With a win over Cal, USC sits 7-4, and a respectable 8-4 record seems just within reach. But to get there, USC must defeat the other team in LA. Both are mired in different levels of dysfunction. Here are some players that will define the outcome:
Last year’s cross town rivalry game seemed promising for the Trojans, much like the first half of most games of the 2018 season. But then Joshua Kelley broke out. Kelley put up 289 yards on the day, and USC failed to score after his 55 yard touchdown run in the fourth quarter.
This USC team may be better than yesteryear, but that can mainly to attributed to a competent pass rush, better offensive line play, and an improved receiving corps. What USC has failed to improve in was what Kelley feasted on: rush defense. Despite having two studs anchoring the middle of the line in Marlon Tuipulotu and Jay Tufele, USC has struggled to contain runs.
Rushing Yards Allowed per Carry thru Week 11— SportsPac12 (@SportsPac12) November 15, 2019
1. Utah, 2.45
2. ASU, 3.16
3. Oregon, 3.21
4. Washington, 3.81
5. Cal, 3.86
6. UCLA, 4.05
7. OSU, 4.40
8. Stanford, 4.42
9. USC, 4.63
10. Colorado, 4.77
11. Arizona, 4.79
12. WSU, 5.02
The only feather in USC’s run stopping cap was limiting Cameron Scarlett and Stanford’s rushing offense in a domination at the Coliseum. But in retrospect, with Stanford at a paltry 4-6, that performance does not seem nearly as inspiring as it did in September.
USC has given up runs to the outside, quarterback scrambles, and jet sweeps all season. Kelley is perfectly positioned to take advantage of those weaknesses. Let’s see if the Trojans are up to the task.
Dorian Thompson-Robinson started the season as a meme. And his statistics don’t show much improvement.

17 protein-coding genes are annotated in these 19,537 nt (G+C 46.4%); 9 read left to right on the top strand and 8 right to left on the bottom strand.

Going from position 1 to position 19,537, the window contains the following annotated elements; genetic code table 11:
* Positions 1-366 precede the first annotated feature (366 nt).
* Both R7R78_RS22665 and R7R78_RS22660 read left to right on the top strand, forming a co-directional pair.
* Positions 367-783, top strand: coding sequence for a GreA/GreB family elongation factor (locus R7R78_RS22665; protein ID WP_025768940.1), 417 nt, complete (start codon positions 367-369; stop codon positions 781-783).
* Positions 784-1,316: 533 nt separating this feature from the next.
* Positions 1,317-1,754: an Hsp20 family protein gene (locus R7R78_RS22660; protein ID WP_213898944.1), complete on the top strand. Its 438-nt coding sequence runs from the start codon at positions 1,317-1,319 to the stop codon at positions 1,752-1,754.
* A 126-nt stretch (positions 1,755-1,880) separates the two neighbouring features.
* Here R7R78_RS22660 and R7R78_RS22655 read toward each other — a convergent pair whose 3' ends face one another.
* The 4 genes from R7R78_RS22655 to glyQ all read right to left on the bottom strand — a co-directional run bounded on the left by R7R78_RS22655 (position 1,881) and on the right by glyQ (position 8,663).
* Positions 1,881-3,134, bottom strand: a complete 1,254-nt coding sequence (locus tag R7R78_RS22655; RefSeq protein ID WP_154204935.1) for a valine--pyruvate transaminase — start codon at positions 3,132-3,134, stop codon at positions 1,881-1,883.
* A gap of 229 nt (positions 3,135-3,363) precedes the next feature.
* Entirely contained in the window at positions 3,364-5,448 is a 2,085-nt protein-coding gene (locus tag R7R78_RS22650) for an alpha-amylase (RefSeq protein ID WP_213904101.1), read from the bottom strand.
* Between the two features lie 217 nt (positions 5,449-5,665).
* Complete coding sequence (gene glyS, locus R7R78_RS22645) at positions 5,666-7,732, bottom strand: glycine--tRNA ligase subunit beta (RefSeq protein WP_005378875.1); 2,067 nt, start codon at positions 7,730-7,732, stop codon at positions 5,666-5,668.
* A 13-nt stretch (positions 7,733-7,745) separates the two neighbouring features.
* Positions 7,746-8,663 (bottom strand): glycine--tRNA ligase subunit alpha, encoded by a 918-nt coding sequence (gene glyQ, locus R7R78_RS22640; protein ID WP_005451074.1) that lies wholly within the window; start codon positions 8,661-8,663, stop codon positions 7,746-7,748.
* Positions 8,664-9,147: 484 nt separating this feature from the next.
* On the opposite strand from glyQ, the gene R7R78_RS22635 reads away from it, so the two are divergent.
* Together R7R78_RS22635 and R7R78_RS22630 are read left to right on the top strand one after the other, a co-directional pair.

On the season, Thompson-Robinson has thrown for 17 touchdowns and 10 interceptions, with a completion percentage of 59.9%. He averages a pedestrian 7.4 yards per attempt, and has been wont to make careless plays and interceptions.
But underneath the layer of poor decision making and careless mistakes that have limited the Bruins is a strong talent that is trying to do everything it can to carry a hapless program. Thompson-Robinson was a four star quarterback coming out of high school. Teammates with Tate Martell in perennial high school powerhouse Bishop Gorman, the two were supposed to set the college football world on fire.
Instead, Martell is riding the bench at Miami and Dorian Thompson-Robinson is trying to pull UCLA out of irrelevance.
But behind each poor decision, interception, and fumble, is the talent to make plays happen. Quarterbacks don’t go for the long shots and scrambles that Thompson-Robinson takes without the talent to make it work. And Thomspon-Robinson has the ability to make great plays out of chaos.
We don’t talk enough about Dorian Thompson-Robinson pic.twitter.com/ZD0A3hDeTZ— Jack McGuire (@JackMacCFB) November 17, 2019
Here, he shows the scrambling ability, speed, and arm that made him such a touted high school prospect. And Thompson-Robinson has rushed for 168 yards on the season and three touchdowns. USC has struggled to contain and tackle mobile quarterbacks. Two games against Arizona State and Cal with limited quarterbacks may have allowed some fans to forget this, but Chip Kelly will not.